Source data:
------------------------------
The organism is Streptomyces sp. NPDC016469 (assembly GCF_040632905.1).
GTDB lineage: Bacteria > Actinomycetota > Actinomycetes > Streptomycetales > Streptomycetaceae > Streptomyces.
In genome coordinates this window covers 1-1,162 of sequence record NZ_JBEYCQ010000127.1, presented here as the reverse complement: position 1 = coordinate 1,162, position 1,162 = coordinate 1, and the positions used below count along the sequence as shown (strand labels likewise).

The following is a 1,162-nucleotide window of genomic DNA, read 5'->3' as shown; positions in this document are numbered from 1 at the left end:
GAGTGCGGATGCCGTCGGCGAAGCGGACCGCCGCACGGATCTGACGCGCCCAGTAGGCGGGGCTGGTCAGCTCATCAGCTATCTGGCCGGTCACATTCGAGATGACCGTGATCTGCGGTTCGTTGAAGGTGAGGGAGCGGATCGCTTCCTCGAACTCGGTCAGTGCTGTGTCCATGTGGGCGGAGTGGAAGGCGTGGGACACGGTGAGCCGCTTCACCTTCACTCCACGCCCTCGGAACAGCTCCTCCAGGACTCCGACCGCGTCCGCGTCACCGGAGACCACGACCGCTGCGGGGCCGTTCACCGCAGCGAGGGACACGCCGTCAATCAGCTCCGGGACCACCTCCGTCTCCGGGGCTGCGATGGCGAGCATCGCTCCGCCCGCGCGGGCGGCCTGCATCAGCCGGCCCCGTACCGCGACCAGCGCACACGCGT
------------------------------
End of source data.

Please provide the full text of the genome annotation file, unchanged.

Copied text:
The organism is Streptomyces sp. NPDC016469 (assembly GCF_040632905.1).
GTDB lineage: Bacteria > Actinomycetota > Actinomycetes > Streptomycetales > Streptomycetaceae > Streptomyces.
In genome coordinates this window covers 1-1,162 of sequence record NZ_JBEYCQ010000127.1, presented here as the reverse complement: position 1 = coordinate 1,162, position 1,162 = coordinate 1, and the positions used below count along the sequence as shown (strand labels likewise).

The following is a 1,162-nucleotide window of genomic DNA, read 5'->3' as shown; positions in this document are numbered from 1 at the left end:
GAGTGCGGATGCCGTCGGCGAAGCGGACCGCCGCACGGATCTGACGCGCCCAGTAGGCGGGGCTGGTCAGCTCATCAGCTATCTGGCCGGTCACATTCGAGATGACCGTGATCTGCGGTTCGTTGAAGGTGAGGGAGCGGATCGCTTCCTCGAACTCGGTCAGTGCTGTGTCCATGTGGGCGGAGTGGAAGGCGTGGGACACGGTGAGCCGCTTCACCTTCACTCCACGCCCTCGGAACAGCTCCTCCAGGACTCCGACCGCGTCCGCGTCACCGGAGACCACGACCGCTGCGGGGCCGTTCACCGCAGCGAGGGACACGCCGTCAATCAGCTCCGGGACCACCTCCGTCTCCGGGGCTGCGATGGCGAGCATCGCTCCGCCCGCGCGGGCGGCCTGCATCAGCCGGCCCCGTACCGCGACCAGCGCACACGCGT